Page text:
|Biotronik's Passeo-18 Lux drug-releasing balloon--Courtesy of Biotronik|
German devicemaker Biotronik launched its Passeo-18 Lux drug-releasing balloon in Europe, backed by stellar results.
The antiproliferative-releasing drug is coated with paclitaxel to treat de novo and restenotic femoropopliteal lesions. Paclitaxel limits the scar tissue around a stent or a balloon, which prevents the vessel from narrowing after the procedure. Biotronik touts easy deliverability of the device using a protective insertion aid and a drug transfer that targets lesion tissue.
Data from a study showed that at 6 months and 12 months, patients treated with the balloon were less likely to need another treatment, according to the company. At 6 months, Passeo-18 significantly kept vessels from narrowing compared to treatment with an uncoated catheter.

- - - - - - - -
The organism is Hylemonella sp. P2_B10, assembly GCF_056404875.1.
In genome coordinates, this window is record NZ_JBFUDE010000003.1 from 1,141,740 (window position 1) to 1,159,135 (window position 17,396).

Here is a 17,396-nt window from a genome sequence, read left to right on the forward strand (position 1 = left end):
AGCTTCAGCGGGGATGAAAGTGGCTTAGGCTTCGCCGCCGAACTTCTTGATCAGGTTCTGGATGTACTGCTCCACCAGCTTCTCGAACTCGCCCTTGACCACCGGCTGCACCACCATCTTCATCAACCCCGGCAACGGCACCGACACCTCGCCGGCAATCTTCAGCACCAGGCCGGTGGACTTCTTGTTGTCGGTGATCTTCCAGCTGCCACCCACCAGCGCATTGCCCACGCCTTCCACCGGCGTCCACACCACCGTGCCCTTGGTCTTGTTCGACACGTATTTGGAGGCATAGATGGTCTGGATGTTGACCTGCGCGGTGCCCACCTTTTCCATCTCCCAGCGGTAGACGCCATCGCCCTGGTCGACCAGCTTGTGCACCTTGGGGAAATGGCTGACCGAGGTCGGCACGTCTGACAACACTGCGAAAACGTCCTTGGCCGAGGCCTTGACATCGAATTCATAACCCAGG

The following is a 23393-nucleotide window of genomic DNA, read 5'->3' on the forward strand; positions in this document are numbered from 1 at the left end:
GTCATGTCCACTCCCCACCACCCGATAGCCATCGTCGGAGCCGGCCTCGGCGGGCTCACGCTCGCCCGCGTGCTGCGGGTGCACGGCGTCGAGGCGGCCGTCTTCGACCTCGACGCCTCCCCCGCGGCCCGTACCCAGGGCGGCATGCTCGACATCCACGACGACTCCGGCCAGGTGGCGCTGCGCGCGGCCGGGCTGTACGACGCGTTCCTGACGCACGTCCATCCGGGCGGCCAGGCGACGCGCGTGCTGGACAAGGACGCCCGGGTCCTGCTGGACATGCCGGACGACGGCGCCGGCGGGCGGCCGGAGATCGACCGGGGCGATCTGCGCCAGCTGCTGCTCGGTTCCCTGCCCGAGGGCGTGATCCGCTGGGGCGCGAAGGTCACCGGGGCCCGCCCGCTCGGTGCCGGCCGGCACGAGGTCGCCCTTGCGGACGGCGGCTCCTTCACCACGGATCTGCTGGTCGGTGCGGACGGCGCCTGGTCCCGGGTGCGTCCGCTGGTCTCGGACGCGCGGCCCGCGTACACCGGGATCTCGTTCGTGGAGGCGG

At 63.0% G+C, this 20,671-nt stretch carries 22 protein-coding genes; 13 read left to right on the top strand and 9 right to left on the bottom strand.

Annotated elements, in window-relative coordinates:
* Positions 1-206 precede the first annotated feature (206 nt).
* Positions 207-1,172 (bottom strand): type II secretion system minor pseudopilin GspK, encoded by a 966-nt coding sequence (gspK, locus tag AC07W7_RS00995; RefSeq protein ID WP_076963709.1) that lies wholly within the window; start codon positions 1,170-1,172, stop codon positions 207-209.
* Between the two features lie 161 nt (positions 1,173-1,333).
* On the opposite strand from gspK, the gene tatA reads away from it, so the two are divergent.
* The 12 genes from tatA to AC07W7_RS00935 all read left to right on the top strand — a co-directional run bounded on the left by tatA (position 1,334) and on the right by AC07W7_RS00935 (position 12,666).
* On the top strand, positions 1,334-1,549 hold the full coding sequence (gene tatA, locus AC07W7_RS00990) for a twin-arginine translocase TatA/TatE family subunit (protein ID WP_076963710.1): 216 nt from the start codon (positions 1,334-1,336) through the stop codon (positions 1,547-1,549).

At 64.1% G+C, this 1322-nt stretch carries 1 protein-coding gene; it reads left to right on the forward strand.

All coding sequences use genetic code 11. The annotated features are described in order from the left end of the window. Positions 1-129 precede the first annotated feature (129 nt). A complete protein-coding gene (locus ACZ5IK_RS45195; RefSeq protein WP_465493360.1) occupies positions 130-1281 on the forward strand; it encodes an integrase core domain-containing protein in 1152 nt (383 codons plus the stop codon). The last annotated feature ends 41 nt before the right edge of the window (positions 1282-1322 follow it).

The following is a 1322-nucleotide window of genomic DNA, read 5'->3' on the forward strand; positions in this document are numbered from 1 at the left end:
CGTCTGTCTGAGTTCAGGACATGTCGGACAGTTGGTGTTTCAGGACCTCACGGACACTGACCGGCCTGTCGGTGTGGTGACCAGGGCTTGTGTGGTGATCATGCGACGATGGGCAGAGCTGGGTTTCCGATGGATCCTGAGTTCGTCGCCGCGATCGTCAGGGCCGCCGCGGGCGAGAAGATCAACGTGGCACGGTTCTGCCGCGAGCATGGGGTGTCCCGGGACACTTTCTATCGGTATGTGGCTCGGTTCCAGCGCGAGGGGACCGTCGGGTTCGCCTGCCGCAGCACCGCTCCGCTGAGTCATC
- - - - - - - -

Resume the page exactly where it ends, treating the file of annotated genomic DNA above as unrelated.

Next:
"Passeo-18 Lux has demonstrated excellent clinical results and supports our growing confidence in [drug-releasing balloons]," said chief clinical investigator Dierk Scheinert of Park Hospital in Leipzig, Germany, in a statement. "It is very deliverable and easy to use compared with other technologies and treatment options for these demanding vessels."
Despite the EU's reception, companies have had trouble getting a paclitaxel-eluting balloon on the market in the U.S. Medtronic ($MDT) is closing in on a 2015 launch for its own peripheral artery disease-treating device, the IN.PACT Admiral, which has been CE marked since 2008.
Covidien ($COV) isn't far behind, picking up a PAD balloon with excellent 12-month data of its own, and C.R. Bard ($BCR) continues to study its Lutonix balloon with a $225 million investment.
- here's the release